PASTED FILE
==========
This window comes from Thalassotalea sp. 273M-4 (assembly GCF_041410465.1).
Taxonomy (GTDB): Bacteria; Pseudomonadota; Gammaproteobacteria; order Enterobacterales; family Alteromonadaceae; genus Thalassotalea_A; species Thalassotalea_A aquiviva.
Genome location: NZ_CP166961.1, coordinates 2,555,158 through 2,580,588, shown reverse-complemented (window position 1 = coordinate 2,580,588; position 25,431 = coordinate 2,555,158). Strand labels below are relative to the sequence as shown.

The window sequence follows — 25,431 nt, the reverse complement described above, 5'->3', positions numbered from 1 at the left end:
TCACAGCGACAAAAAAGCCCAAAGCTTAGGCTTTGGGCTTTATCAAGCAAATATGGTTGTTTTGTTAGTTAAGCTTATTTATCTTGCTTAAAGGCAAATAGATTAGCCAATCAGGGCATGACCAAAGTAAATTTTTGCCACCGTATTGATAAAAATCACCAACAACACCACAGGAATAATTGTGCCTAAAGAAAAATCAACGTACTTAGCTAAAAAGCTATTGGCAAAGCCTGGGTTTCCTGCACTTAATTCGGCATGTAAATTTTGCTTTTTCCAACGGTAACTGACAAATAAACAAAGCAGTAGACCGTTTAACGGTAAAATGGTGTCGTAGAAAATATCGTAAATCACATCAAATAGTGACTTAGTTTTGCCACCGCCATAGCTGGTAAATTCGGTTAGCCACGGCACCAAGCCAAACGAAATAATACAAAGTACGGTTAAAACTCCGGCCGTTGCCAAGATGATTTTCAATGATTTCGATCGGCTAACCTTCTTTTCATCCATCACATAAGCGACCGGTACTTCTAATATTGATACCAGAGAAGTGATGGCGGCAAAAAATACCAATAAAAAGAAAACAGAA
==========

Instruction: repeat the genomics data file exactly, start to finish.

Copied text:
This window comes from Thalassotalea sp. 273M-4 (assembly GCF_041410465.1).
Taxonomy (GTDB): Bacteria; Pseudomonadota; Gammaproteobacteria; order Enterobacterales; family Alteromonadaceae; genus Thalassotalea_A; species Thalassotalea_A aquiviva.
Genome location: NZ_CP166961.1, coordinates 2,555,158 through 2,580,588, shown reverse-complemented (window position 1 = coordinate 2,580,588; position 25,431 = coordinate 2,555,158). Strand labels below are relative to the sequence as shown.

The window sequence follows — 25,431 nt, the reverse complement described above, 5'->3', positions numbered from 1 at the left end:
TCACAGCGACAAAAAAGCCCAAAGCTTAGGCTTTGGGCTTTATCAAGCAAATATGGTTGTTTTGTTAGTTAAGCTTATTTATCTTGCTTAAAGGCAAATAGATTAGCCAATCAGGGCATGACCAAAGTAAATTTTTGCCACCGTATTGATAAAAATCACCAACAACACCACAGGAATAATTGTGCCTAAAGAAAAATCAACGTACTTAGCTAAAAAGCTATTGGCAAAGCCTGGGTTTCCTGCACTTAATTCGGCATGTAAATTTTGCTTTTTCCAACGGTAACTGACAAATAAACAAAGCAGTAGACCGTTTAACGGTAAAATGGTGTCGTAGAAAATATCGTAAATCACATCAAATAGTGACTTAGTTTTGCCACCGCCATAGCTGGTAAATTCGGTTAGCCACGGCACCAAGCCAAACGAAATAATACAAAGTACGGTTAAAACTCCGGCCGTTGCCAAGATGATTTTCAATGATTTCGATCGGCTAACCTTCTTTTCATCCATCACATAAGCGACCGGTACTTCTAATATTGATACCAGAGAAGTGATGGCGGCAAAAAATACCAATAAAAAGAAAACAGAA